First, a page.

Defining Habitus

According to Dorland's Medical Dictionary (2007), in medical culture, the term habitus refers to "1. posture or position of the body. 2. Physique; body build and constitution" (p. 826). It is this meaning that sociologists have developed in order to examine how the human body is shaped by the social and physical environment in which it is located. For Pierre Bourdieu, habitus refers to the apparently durable patterns of thought, behavior (or practice) and taste that people acquire and that link social structures (like class position) to action (like the choices people make or the beliefs they hold that are tied to particular cultural practices). He defines habitus as a:

…system of practice-generating schemes which expresses systematically the necessity and freedom inherent in [a]…class condition and the difference [from other classes and fractions] constituting that condition (Bourdieu, 1992, p. 172).

Put simply, habitus is the internalization and enacting of social structures through movements and gestures; bodily shape, physique, movement in space and size which reveals the social location of people and the values that are generated from that location. For instance, the wiry, athletic, and graceful "balletic body" tells us something about the aesthetic and cultural values associated with the world of classical ballet (Wainwright, 2007).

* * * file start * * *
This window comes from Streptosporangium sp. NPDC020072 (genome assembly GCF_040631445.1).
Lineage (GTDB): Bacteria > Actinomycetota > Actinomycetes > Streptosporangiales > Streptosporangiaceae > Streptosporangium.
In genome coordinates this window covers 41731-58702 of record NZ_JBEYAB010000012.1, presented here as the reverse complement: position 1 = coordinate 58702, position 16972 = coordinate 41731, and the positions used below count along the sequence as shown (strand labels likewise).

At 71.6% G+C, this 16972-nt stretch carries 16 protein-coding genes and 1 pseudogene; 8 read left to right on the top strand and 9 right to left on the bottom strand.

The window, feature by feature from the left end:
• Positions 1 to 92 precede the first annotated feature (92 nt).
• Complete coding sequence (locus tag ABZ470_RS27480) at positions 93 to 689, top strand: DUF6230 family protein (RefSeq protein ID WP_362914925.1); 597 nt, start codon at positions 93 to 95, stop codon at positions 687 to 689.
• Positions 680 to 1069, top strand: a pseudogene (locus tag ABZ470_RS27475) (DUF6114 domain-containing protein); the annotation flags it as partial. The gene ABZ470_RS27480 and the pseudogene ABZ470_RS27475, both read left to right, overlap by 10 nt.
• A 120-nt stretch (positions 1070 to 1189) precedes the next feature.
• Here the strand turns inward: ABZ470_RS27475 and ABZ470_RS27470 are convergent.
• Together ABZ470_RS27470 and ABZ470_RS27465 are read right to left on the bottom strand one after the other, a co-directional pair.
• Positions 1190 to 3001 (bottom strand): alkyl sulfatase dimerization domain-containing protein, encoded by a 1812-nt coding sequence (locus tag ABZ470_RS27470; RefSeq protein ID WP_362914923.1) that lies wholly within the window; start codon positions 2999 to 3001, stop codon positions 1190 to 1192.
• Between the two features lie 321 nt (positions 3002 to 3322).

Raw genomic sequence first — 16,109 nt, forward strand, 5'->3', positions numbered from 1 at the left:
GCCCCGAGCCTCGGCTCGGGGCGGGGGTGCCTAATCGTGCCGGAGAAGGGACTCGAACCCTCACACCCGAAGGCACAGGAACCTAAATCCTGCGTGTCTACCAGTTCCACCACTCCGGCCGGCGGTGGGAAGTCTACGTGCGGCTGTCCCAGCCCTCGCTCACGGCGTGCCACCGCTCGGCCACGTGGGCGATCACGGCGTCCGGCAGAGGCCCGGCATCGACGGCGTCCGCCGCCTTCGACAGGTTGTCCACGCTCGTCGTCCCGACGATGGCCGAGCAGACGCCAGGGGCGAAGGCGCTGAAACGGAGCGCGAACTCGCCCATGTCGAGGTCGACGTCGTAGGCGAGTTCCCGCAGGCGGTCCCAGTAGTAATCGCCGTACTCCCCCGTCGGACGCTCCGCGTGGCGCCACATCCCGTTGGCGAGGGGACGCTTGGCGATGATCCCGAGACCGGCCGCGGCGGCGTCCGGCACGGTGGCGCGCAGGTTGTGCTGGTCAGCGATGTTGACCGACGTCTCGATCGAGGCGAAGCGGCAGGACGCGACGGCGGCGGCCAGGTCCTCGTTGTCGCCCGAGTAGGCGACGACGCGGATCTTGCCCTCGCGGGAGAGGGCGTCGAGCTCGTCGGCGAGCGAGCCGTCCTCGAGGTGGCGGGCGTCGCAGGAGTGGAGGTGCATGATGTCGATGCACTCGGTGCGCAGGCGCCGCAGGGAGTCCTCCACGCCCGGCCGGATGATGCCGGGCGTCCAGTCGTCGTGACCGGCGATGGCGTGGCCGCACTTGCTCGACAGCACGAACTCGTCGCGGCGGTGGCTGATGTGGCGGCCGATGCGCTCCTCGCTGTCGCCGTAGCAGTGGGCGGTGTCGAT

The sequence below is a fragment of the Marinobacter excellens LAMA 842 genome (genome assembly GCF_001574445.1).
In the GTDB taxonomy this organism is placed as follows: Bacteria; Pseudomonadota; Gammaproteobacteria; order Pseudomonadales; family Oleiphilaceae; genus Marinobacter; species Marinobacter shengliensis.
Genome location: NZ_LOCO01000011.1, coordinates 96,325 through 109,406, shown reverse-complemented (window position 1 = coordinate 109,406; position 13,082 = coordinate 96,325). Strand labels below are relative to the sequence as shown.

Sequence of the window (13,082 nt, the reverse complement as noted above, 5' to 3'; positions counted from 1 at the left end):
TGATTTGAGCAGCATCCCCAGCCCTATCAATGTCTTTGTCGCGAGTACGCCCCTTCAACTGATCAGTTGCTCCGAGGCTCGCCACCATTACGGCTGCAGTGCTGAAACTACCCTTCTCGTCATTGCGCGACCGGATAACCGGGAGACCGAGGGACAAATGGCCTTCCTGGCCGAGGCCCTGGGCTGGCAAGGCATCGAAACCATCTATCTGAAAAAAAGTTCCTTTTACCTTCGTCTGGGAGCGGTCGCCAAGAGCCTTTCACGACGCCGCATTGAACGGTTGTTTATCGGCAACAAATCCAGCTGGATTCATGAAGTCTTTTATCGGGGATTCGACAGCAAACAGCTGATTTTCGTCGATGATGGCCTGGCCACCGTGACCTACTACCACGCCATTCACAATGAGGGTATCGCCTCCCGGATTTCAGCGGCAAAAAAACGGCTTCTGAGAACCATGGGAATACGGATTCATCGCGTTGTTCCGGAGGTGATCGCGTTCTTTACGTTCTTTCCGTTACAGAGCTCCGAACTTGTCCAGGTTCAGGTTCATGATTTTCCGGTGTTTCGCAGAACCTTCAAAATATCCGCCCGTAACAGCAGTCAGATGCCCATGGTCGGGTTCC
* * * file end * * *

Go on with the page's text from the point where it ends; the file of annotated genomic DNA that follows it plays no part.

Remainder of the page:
However, Bourdieu's use of habitus is part of an attempt to move away from the determinism of rules and regulations associated with the systems approach of Talcott Parsons and instead, to account for the messiness of social life, the ways in which rules are applied and with what consequences (Crossley, 2001).

Social Practice

On the one hand, Bourdieu argues that the things people do (e.g. the gestures they make) are not wholly determined by social structures (people are not automatons), nor on the other hand, are they wholly guided by rational choices (people don't think consciously about all the moves and gestures they make). Rather, social practice (as the manifestation of the habitus) occurs and involves movement in time and space (Jenkins, 1992) and the characteristics of physical environments make demands on people to move in particular ways. For instance, buildings associated with formal, civic institutions (e.g. city hall or the courthouse) are characterized by a focus on civility and constraint. Therefore, people who work there generally walk sedately and talk quietly in such buildings without really thinking about what they are doing because they occupy the habitus that such an environment requires. That is, they have developed a "learned disposition" and practical sense of what is expected of them in line with the kind of work done in civic buildings.